BofA Fined $225M For ‘Botched’ Fraud Flags on Unemployment Disbursements

The Consumer Financial Protection Bureau and the Office of the Comptroller of the Currency have imposed $225 million in fines against Bank of America for “botching” the disbursement of state unemployment benefits in 2020 and 2021 during the “height” of the COVID-19 pandemic.

A copy of the Consent Order can be accessed by clicking here.

Along with paying the regulators $225 million — $100 million to the CFPB and $125 million to the OCC — Bank of America must also pay back the money that was denied and pay a “lump sum consequential harm payment” to consumers that will be based on the degree of harm they suffered.

For more than a decade, BofA has had contracts with state governments to deliver unemployment and other benefit payments to consumers via prepaid debt cards and accounts. In 2020, the bank changed its practices for how it investigated and detected fraud on unemployment insurance benefit accounts by implementing a set of flags that would automatically freeze an account when triggered. The problem, according to the CFPB, is that this set a “low bar” for accounts to be frozen and left “thousands” of legitimate cardholders unable to access their money. The bank also made it “very difficult” for people to have their cards unfrozen because they could only do so over the phone, and consumers were often on hold for hours waiting to talk to a customer service agent.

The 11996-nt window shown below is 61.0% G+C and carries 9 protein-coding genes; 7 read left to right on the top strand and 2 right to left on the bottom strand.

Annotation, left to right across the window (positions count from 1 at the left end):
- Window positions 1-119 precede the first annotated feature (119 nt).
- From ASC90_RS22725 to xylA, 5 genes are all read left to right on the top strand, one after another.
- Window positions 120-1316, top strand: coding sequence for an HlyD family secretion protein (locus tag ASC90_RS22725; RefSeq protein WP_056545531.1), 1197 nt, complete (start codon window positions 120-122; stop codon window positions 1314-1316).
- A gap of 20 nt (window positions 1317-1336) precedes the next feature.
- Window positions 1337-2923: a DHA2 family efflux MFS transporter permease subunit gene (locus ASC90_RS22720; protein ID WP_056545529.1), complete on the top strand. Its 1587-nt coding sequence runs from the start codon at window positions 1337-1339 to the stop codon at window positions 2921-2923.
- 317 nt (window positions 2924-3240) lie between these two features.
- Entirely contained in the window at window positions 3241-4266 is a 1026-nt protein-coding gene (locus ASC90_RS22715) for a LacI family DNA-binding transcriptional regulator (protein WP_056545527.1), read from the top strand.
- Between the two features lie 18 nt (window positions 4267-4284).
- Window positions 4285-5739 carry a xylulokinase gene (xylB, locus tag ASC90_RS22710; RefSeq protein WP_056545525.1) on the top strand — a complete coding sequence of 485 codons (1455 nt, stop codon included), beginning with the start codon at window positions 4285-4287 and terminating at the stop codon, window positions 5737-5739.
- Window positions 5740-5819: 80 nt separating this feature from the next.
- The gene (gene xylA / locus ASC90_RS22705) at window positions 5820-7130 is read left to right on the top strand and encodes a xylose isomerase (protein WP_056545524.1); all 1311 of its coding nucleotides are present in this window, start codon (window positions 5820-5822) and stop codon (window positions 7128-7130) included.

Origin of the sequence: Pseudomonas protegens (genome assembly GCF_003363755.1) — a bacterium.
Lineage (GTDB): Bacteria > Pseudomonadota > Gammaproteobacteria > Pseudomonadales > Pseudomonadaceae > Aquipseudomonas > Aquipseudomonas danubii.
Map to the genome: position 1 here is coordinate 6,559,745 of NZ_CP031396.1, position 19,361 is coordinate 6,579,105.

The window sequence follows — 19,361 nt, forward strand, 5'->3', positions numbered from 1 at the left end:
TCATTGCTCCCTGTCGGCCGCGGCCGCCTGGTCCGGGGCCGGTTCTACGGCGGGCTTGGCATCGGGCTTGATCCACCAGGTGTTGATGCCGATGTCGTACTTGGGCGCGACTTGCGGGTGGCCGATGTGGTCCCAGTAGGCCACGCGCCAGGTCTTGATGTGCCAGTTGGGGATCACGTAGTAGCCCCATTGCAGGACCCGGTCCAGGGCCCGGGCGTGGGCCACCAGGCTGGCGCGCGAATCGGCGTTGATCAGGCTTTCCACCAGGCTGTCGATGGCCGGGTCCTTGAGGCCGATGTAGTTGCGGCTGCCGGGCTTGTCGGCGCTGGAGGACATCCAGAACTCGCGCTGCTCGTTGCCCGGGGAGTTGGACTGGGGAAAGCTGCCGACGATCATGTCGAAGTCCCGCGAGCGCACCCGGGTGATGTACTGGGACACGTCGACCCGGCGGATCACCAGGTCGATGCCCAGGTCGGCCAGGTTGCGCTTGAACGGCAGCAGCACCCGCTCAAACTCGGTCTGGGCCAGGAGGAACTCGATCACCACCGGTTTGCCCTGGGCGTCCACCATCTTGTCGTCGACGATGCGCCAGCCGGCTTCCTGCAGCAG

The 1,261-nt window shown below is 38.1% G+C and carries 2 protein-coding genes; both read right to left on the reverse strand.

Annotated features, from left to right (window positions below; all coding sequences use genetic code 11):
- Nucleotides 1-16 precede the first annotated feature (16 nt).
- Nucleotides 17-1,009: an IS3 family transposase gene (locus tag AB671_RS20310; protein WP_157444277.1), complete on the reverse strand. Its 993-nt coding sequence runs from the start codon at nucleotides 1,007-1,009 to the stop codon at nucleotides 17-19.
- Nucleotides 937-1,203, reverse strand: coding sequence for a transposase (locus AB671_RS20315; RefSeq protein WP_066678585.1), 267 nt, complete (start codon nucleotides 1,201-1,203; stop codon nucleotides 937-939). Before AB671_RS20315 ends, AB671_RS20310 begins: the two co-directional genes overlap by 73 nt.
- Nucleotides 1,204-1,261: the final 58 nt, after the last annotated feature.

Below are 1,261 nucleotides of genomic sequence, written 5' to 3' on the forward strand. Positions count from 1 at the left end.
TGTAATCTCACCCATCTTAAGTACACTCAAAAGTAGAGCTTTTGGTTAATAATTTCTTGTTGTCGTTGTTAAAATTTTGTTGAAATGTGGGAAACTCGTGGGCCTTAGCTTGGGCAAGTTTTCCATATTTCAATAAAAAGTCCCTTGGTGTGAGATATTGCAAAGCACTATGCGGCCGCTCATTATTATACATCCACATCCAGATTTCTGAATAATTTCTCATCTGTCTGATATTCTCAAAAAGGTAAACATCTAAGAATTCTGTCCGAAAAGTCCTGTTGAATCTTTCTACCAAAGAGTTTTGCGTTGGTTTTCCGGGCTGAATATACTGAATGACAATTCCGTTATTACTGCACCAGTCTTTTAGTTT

In keeping with its objective of going after repeat offenders, the CFPB noted that Bank of America was ordered back in 2014 to pay $727 million to pay back victims of illegal credit card practices, and that the bank was fined $10 million earlier this year over unlawful garnishments.

“Taxpayers relied on banks to distribute needed funds to families and small businesses to rescue the economy from collapse when the pandemic hit,” said CFPB Director Rohit Chopra in a statement. “Bank of America failed to live up to its legal obligations. And when it got overwhelmed, instead of stepping up, it stepped back.”

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